Just as publics can get frightened, expert participants can get jaded. They think they know all there is to know about a situation, to the point where they become blind to parameter changes churning beneath their feet. Context is crucial, and sometimes only by entering a negotiation can the parties discern that something has changed. What could not happen while Nasser ruled Egypt could happen while Sadat did. What happened at Oslo could not have happened during the Cold War, but it could afterwards. And what then happened between Israel and Jordan could not have happened, in turn, without Oslo. The question today is: Can something good between Israelis and Palestinians happen after the so-called Arab Spring that could not have happened before it?
Alas, we don’t know, and we don’t agree. Some think that Israel’s feeling less secure about the region, and about possibly losing Jordan and maybe Egypt as strategic partners, will persuade its leaders to clean up the Palestinian portfolio faster and with fewer demands so as to be able to handle and perhaps diffuse larger challenges. Others reason the other way around: A less benign and predictable regional environment will lead Israelis to cling to every territorial buffer it has against worst-case scenarios. My hunch is that Secretary Kerry leans to the former interpretation. I am not sure that Prime Minister Netanyahu agrees, however, despite recent rhetoric about peace being in Israel’s vital national interest.
There are several game-changers in context that one can imagine happening over the next half dozen years beyond the general rubric of the Arab Spring. Either an Iranian nuclear breakout or the collapse of the Islamic regime would count as a game-changer. So would the collapse of the region into an all-out sectarian war between Sunnis and Shi‘a. The destruction of the Hashemite monarchy in Jordan as a result of the collapse of the Syrian state counts. A vast and quick expansion of fracking outside the Middle East that seriously undermines the power and stability of the Arab Gulf oil states counts, too. The rise of an independent Kurdish state out of pieces of Iraq, Syria and perhaps Iran might or might not meet the threshold of game-changer. The same goes, depending on circumstances, for the collapse of Pakistan, especially if attended by a major interstate war. None of these developments are imminent enough to affect Secretary Kerry’s project, but it’s worth listing them, if only to illustrate the fact that necessarily vague speculations about the impact of the Arab Spring are not likely to be conclusive, one way or another, to what happens in the coming negotiations.
Fifth and finally: Linkage between Israeli-Palestinian issues and wider regional and global ones is vastly overblown. Many otherwise serious observers and practitioners have for years exaggerated the importance of the Palestinian issue and the Arab-Israeli conflict in general on regional and global affairs. (I spent an entire chapter in Jewcentricity explain this: “The (Non)-Centrality of the Arab-Israeli Conflict”).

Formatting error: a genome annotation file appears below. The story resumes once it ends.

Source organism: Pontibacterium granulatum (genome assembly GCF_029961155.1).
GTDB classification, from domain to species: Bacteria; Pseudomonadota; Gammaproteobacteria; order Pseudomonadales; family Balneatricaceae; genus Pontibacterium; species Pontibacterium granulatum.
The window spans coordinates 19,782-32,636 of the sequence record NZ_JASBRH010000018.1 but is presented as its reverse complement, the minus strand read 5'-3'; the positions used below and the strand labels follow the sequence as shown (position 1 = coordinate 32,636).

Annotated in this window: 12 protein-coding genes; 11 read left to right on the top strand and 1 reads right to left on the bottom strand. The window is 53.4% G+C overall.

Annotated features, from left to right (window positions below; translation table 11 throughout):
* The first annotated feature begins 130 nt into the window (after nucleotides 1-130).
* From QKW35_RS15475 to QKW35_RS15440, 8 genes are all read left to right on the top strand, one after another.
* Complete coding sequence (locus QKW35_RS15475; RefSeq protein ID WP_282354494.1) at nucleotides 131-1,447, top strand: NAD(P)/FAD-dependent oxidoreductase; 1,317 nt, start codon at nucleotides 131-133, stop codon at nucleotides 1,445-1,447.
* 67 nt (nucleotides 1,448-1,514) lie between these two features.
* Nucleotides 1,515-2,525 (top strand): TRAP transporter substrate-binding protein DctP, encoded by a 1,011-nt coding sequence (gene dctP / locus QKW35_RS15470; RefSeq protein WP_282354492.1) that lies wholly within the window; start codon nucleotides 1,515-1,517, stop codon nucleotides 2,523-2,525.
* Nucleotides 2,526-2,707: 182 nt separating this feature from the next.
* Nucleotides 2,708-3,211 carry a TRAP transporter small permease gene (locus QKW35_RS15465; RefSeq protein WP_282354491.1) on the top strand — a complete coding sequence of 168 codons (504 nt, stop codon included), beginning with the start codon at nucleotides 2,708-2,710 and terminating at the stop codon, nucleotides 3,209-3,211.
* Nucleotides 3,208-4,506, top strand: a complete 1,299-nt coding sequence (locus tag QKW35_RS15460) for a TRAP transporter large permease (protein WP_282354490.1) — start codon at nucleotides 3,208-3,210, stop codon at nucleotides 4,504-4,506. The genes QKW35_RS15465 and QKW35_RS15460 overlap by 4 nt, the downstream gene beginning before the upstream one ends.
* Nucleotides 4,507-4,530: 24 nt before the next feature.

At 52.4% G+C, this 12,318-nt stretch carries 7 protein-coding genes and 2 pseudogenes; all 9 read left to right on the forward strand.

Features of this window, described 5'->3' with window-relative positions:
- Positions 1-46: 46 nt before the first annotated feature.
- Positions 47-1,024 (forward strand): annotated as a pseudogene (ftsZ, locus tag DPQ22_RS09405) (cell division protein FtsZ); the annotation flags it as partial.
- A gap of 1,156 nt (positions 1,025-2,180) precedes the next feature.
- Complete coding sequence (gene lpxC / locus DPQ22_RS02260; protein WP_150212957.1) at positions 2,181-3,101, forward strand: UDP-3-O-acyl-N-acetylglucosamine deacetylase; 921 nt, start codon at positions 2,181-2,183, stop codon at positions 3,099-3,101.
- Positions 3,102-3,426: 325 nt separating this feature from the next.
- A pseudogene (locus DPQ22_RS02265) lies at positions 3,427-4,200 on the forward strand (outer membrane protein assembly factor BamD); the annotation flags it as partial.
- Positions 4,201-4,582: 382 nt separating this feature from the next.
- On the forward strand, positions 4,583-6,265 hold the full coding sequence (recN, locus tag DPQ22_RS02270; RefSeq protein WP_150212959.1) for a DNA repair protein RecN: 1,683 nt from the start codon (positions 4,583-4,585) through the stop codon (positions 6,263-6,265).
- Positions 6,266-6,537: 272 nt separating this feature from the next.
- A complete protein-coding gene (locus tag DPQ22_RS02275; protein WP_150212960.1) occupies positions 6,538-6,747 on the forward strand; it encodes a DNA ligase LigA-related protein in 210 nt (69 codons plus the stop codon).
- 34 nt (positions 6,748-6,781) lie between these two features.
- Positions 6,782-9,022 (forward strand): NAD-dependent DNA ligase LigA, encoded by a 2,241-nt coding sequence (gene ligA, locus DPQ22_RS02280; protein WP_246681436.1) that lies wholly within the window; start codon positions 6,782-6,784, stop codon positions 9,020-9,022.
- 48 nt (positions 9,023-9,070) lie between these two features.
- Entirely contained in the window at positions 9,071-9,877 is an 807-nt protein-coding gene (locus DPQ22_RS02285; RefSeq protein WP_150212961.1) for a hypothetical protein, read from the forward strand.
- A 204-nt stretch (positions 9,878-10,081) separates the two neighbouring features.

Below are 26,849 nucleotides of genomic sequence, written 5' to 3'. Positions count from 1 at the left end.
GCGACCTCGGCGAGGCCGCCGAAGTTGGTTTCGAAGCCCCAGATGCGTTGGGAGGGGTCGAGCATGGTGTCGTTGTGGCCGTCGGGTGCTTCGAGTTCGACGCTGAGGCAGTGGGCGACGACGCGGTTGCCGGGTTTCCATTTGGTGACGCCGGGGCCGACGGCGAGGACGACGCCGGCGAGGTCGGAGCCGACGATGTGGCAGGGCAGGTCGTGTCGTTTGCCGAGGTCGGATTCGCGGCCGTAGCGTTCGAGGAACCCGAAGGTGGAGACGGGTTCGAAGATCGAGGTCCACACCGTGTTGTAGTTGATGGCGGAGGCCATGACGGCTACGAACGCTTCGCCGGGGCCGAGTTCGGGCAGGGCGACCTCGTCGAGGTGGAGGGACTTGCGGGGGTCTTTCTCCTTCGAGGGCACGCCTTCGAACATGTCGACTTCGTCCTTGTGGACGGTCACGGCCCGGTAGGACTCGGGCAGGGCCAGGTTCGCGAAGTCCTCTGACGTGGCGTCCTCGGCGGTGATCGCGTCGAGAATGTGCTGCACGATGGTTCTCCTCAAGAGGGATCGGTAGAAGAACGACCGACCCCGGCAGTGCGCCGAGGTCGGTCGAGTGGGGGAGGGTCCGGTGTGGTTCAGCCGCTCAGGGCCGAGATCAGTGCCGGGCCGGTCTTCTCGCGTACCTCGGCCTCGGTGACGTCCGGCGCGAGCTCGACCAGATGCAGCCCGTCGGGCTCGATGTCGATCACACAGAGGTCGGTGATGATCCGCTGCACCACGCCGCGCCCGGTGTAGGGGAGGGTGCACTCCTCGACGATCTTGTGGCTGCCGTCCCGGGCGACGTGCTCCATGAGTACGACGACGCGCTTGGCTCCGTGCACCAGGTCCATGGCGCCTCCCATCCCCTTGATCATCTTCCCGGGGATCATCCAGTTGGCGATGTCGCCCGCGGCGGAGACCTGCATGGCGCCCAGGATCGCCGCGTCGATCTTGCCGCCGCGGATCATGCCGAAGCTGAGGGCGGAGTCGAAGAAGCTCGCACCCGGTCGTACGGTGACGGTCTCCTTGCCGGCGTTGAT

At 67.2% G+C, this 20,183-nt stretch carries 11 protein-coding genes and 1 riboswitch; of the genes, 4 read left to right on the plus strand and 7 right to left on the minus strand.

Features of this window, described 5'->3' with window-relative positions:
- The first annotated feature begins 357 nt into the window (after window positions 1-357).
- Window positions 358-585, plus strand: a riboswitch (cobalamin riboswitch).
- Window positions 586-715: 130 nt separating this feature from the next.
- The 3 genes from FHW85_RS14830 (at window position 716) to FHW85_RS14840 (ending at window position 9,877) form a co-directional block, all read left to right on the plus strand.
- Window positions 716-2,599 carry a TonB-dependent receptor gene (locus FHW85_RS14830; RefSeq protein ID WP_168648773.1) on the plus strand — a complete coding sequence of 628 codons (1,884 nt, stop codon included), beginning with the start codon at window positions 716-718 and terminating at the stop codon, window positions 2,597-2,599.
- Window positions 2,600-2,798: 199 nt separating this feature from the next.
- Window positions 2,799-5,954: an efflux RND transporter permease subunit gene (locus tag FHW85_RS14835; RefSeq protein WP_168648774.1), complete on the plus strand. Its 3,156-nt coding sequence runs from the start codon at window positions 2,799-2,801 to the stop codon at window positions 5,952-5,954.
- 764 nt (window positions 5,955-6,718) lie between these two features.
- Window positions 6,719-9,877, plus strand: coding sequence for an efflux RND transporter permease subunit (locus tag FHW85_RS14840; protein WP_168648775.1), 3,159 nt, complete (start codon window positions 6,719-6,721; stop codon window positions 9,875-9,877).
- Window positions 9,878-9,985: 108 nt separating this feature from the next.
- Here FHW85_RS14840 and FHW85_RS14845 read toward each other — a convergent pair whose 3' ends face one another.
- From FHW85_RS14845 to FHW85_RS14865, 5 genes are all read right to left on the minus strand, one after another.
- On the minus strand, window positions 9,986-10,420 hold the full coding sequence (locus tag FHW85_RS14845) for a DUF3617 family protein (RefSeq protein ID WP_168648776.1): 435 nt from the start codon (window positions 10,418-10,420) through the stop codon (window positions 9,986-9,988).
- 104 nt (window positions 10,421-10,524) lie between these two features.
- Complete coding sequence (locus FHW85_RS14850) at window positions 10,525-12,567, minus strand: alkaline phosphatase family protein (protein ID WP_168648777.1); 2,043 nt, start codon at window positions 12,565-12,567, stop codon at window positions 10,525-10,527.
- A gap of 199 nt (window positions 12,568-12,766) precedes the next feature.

On the other hand, the contention that there is no connection at all between Israel/Palestine and other regional issues is also an exaggeration, if only because mass-scale perceptions, however squirrelly their origins, have an autonomous influence of their own. It is because of those perceptions, in part, that U.S. efforts in the peace process can have uses unrelated to the negotiations. For example, just trying, and being seen to try, helps some of our Arab associates to cooperate with us in ways—say, on dealing with Iran or partnering in counter-terror operations—that would otherwise be harder to justify to domestic constituencies.
The historical case for linkage is one that heads in the other direction. Solving the Palestinian conundrum or the wider the Arab-Israeli conflict, while justified on its own terms, will not make much difference with regard to U.S. dilemmas afield in Iran or Egypt or Syria. But U.S. successes at large bolster U.S. prestige and efficacy at mediating the conflict. Hence victory in the 1991 Gulf War proved instrumental in arranging the Madrid Conference, which changed perceptions in the region forever and for the better. Linkage can work from the outside in, rarely from the inside out.
Not all U.S. achievements have happened this way, however. Camp David and the Egyptian-Israeli peace treaty in the 1978-79 period did not benefit from any major U.S. success in the world in the preceding few years. On the contrary: South Vietnam fell just three years earlier. So outside-in linkage is useful, but not obligatory.
If we take these five lessons together and assess current circumstances in their light, we would probably come up with a red or yellow light. John Kerry’s light, however, is bright green. He may know something the rest of us don’t—or not.
In any event, his success—however that gets retrospectively defined—would be useful as a general fillip to a U.S. foreign policy that has become a confused, passive, credibility eroded mess. Only under such circumstances can inside-out linkage be credited. But if Kerry (and by indirection the President) fiddles with Palestine while the rest of the region burns to the ground, the United States will forfeit what’s left of the benefit of the doubt as to whether we know what the hell we’re doing.
So we’ll see what happens. Maybe a success in Arab-Israeli peace negotiations will rescue the reputation of the Obama foreign policy in much the same way that Camp David rescued the reputation of an otherwise botched Carter foreign policy. Or maybe, should we witness a less intelligent version of failure, some wag will re-coin a phrase: “Yes, we can make a complete hash of things.”